Category: Music

Jul 23 2014

Musical Interlude: What Ya Life Like…

Jul 12 2014

Musical Interlude: The Prisoner by Gil Scott Heron

Jul 04 2014

Musical Interlude: Jail House Blues

Jun 21 2014

Musical Interlude: Fly Away

Not a Nelly fan but I like this song about prison…

Jun 14 2014

Musical Interlude: Life Behind the Walls

May 31 2014

Musical Interlude: Work Song by Nina Simone

May 25 2014

Musical Interlude: Trapped

Who doesn’t love Tupac…

May 16 2014

Musical Interlude: Never Leave Me Alone

Apr 26 2014

Music Interlude: The Rich Get Rich…

I’ve always appreciated this song by Chubb Rock…

D-Rock, peace peace and one time peace
Freeze Love, peace peace and peace peace
Cocksachie, Greenvale, Greenwald
Attica, one more time, hold on
Rahway, come back cell block H
And everybody in Riker’s, one love
One love..

Apr 22 2014

Young People Continue To Talk About the Cops…

If you read this blog, you know that I talk a lot about policing. The cops are the gateway to the prison industrial complex and the gatekeepers of state power. In addition, as I’ve often written, the young people I work with want to talk about the police. Their material experiences of feeling and being oppressed usually revolve around how they are treated by cops.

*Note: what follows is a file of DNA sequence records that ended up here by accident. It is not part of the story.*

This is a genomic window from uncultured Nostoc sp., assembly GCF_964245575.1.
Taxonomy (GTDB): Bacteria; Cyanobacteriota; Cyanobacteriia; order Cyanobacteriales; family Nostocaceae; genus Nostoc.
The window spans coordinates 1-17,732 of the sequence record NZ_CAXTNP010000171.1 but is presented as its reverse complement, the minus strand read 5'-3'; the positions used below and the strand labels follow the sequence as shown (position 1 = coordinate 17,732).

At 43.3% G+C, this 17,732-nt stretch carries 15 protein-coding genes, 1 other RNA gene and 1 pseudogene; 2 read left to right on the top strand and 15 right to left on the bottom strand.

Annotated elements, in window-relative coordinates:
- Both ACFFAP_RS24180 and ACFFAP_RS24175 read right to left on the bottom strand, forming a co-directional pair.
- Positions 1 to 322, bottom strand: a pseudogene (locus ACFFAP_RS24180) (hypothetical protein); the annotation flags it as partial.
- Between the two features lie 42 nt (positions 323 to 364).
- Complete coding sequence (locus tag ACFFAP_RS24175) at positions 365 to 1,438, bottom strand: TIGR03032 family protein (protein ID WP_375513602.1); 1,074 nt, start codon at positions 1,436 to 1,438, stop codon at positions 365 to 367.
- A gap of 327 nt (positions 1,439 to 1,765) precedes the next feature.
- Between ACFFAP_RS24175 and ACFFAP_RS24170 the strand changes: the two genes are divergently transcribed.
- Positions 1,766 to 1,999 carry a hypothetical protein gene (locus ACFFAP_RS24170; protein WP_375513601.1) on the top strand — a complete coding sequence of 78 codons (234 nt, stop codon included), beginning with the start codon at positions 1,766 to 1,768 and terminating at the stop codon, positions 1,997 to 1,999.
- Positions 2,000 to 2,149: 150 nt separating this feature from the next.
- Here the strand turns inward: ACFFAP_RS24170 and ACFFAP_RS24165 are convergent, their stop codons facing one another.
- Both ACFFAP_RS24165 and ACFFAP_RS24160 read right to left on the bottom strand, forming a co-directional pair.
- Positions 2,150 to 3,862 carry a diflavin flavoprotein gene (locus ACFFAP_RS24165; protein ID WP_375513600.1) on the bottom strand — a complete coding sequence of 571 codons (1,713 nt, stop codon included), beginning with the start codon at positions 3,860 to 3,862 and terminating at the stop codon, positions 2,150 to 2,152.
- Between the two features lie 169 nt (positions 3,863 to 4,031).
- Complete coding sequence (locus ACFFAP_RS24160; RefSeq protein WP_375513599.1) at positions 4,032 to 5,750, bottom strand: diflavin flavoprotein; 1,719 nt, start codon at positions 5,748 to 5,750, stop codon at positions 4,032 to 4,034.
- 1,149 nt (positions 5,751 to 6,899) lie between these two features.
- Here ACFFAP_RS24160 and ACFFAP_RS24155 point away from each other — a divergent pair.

Recently a young person who I love named Richard released a new music video for his song “Cops and Robbers.” You can and should watch it below.

I asked Richard about his inspiration for the song and his response was as follows:

“So the idea of the song actually was nothing planned. I was on the Greyhound coming back from a very short spring break and I had just started to re-read Assata Shakur’s Autobiography and I listened to the beat right after I read the first chapter and the first thing I could think of was Cops and Robbers, and how Assata was portrayed and accused and related to my experiences growing up in Chicago.”

I also asked about how he views the role of police in communities like the one he grew up in. His response was that they were “overseers” of the community. I thought that this terminology was instructive and harkens back to the slave patrols which were America’s original police forces.

Recently my comrade Francesco de Salvatore shared his collaboration with a group called the Young Fugitives about policing in Chicago. The project titled “Growing Up With CPD” is a set of audio interviews with young Chicagoans about their experiences with law enforcement. Below is one story.

“Growing Up With CPD” follows on the heels of a similar project that my organization undertook a couple of years ago called “Chain Reaction.” I think that what all of these projects have in common is a desire to surface the voices of young people who feel oppressed by policing in the hope that people will come to rely less on cops as the solution of violence. I hope that people will heed young people’s calls for true justice.